By Gregory Keer
Following is a re-post of a kids Valentine’s Day column I wrote when my now 11 year old was in kindergarten. Truth be told, his writing skills still put me to shame.
Valentine’s Day is coming up and I’m already sweating over what my middle child will write on the little cards he’ll pass out to his kindergarten classmates. Most six-year-olds stick to filling out the basic TO: and FROM: blanks that accompany the cuddly bear or fluffy duck illustrations. Not my little Romeo. I figure he’ll write special sentiments to the handful of girls he fancies. I’m picturing lines such as, “I like your soft, silky hair, Jessica” and “I had a wonderful time on our playdate, Anna. Let’s do it again sometime.”
People think I’m exaggerating about Jacob’s love note writing, but he also flecks his daily speech with gold-plated words like “silky” and “wonderful” as if he’s a 45-year-old Casanova. He rarely misses paying a compliment toward females of all ages, from his peers to his teacher. He’s twice written about Mrs. Harris for the “Character Counts” descriptions he is assigned each week. These are, thankfully, sweet rather than sassy as he calls her “the nicest and best teacher in the whole world.” Then, there are the bold comments he makes to the moms he sees at the afternoon pick-up (pun intended). To one of the mothers, I heard him say, “That sweater makes your figure look good,” with an earnest smile that renders more innocent a sentence that sounds like a singles bar come-on.
While I have concerns that he’s a bit more romantically precocious than I’d like, my bigger issues rests in the fact that the little turd is showing me up. Not only does he say things to women that I wish I had thought of when I was an unattached adult, he writes the most charming notes to my wife. At least once a week, sometimes more, he draws colorful designs on index cards and any other paper he can find to go with “Thank you for being such a good Mommy” sentences. He even leaves these notes in clever locations, including Wendy’s laptop bag and under her pillow. I don’t know where he gets this emotive skill, but the bottom line is that I can’t compete with him — and that pisses me off.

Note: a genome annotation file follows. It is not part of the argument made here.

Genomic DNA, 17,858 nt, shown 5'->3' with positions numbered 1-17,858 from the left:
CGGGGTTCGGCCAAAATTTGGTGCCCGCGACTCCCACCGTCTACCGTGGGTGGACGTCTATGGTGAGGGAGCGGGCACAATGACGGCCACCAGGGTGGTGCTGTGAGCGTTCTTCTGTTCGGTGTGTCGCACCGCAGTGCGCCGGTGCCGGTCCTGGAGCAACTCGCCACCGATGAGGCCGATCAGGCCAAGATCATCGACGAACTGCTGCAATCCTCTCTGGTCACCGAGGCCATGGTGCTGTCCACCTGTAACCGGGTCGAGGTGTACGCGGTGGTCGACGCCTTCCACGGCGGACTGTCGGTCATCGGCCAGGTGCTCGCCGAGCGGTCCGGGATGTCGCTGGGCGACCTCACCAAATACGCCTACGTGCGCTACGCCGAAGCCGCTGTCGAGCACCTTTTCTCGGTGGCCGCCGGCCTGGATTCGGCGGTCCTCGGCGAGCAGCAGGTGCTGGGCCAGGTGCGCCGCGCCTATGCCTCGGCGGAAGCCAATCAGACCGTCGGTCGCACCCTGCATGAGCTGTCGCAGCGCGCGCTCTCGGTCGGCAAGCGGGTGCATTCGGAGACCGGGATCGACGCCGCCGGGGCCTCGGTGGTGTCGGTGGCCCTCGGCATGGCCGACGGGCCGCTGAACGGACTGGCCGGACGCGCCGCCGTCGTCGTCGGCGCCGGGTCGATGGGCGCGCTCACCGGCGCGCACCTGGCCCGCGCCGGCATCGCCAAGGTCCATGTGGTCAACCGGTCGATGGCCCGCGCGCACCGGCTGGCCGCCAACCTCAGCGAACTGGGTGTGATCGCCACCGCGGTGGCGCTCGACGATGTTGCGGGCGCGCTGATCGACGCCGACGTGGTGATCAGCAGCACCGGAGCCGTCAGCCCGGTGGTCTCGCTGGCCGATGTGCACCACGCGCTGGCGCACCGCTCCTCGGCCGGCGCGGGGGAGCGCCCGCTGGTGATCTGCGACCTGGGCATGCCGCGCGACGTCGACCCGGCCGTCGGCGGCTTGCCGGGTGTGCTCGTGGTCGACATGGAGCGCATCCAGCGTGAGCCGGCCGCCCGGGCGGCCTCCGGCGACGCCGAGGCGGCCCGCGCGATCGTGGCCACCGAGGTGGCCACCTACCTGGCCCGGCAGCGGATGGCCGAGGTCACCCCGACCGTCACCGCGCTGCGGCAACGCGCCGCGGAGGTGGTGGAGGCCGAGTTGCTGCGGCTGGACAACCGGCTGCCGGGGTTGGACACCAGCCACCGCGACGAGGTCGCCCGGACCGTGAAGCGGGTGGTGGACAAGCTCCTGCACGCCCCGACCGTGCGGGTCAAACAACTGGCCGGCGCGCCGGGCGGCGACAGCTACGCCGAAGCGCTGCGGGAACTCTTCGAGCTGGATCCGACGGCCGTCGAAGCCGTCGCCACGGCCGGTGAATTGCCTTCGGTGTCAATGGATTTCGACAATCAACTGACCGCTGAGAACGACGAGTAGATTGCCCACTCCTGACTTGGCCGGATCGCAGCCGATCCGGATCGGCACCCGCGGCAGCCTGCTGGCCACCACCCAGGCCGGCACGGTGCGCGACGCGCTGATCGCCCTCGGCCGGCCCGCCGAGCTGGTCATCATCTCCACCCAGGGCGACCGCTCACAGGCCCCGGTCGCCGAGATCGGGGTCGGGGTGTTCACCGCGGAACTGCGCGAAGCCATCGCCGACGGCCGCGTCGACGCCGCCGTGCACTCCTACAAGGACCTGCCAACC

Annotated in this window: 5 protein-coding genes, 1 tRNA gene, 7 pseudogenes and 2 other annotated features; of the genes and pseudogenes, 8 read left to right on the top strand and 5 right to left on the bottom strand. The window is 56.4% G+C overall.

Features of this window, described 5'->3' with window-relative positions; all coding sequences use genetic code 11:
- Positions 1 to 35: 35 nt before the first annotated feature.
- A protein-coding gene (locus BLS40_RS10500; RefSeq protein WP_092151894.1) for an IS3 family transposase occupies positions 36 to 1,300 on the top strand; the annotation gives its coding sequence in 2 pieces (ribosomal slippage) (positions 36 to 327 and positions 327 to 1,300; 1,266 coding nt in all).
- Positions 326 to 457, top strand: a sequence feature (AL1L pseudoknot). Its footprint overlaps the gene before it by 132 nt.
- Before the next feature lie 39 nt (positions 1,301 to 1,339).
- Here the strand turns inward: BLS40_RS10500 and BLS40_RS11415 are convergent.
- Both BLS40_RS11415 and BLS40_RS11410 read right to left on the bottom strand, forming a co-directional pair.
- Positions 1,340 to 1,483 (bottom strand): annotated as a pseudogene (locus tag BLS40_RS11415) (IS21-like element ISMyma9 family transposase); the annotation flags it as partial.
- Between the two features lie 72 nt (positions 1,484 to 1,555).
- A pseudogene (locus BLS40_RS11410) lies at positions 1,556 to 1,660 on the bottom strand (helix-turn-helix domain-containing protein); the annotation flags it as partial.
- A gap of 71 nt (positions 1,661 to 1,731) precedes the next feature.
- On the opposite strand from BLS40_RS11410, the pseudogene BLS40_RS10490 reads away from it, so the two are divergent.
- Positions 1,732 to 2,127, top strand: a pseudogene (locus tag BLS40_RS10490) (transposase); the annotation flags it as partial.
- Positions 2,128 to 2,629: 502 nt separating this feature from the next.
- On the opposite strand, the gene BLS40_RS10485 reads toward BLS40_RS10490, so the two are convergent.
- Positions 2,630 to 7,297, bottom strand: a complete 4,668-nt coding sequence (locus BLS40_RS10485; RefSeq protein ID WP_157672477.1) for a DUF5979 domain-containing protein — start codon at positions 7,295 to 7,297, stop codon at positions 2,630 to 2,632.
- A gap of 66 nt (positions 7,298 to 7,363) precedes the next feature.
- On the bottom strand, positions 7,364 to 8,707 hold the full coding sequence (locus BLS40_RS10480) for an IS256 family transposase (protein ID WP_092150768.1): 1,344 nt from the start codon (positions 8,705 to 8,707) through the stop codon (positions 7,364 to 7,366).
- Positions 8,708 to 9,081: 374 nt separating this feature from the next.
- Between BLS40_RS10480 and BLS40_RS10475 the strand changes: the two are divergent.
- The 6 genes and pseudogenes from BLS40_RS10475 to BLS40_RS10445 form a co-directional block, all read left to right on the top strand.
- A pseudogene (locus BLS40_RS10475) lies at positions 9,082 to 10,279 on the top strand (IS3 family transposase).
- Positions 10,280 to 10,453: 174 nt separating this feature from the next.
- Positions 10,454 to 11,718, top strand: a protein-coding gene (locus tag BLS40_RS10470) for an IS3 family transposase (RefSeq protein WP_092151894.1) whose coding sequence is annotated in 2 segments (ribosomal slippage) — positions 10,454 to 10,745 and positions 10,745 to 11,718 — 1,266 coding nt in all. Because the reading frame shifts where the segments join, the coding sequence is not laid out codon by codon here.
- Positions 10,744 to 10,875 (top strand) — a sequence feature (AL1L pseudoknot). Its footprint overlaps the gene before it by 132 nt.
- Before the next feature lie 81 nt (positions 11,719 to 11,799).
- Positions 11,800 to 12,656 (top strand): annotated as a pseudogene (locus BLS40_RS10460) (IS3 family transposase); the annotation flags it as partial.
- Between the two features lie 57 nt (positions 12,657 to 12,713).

Now I’ve got Wendy asking me, “Why don’t you write love notes like you used to?” I could reply with, “I don’t know, honey, why don’t you leave steamy messages on my cell phone anymore?” but her question makes me a little wistful. In our early years, I wrote Wendy all kinds of messages on post-its, stationery, and expensive artsy cards. I scribbled poems, proclamations of my undying love, and occasional ribald jokes. I planted them on the bathroom mirror, in her suitcases, and, yes, under her pillow.
Sure I hack out an occasional adoring e-mail, but these days, she’s lucky if she gets a prewritten card on her birthday. So I wonder, where did my Cyrano-like habit go? Is it there, somewhere buried beneath all the words I have to write on checks to the bank and college letters of recommendations for my students? That’s part of the reason, but another cause for the more shallow word well is that I often feel the pressure to say something new and creative, more indicative of the stage our relationship is in. Yet, I just can’t bring myself to write, “My darling, I long to ravish you amid the laundry piles and sandbox granules in our sheets” or “Our love is like a school backpack — filled with all the homework questions I’m thrilled to be answering with you.”
As rusty as I am with the practice of love note writing, I am actually more appreciative of my son’s suave skills than I am envious of them. He is unafraid of pouring out his feelings and observations into words, not yet aware of the world’s cynicism toward sentimentality. So I encourage him and help him spell “I appreciate you” and “I love you as deep as the ocean.” In turn, he spurs me on to jot a few more notes to my wife than I had been writing. They aren’t all that original or clever, but the mere presence of the letters on the paper makes them real and true.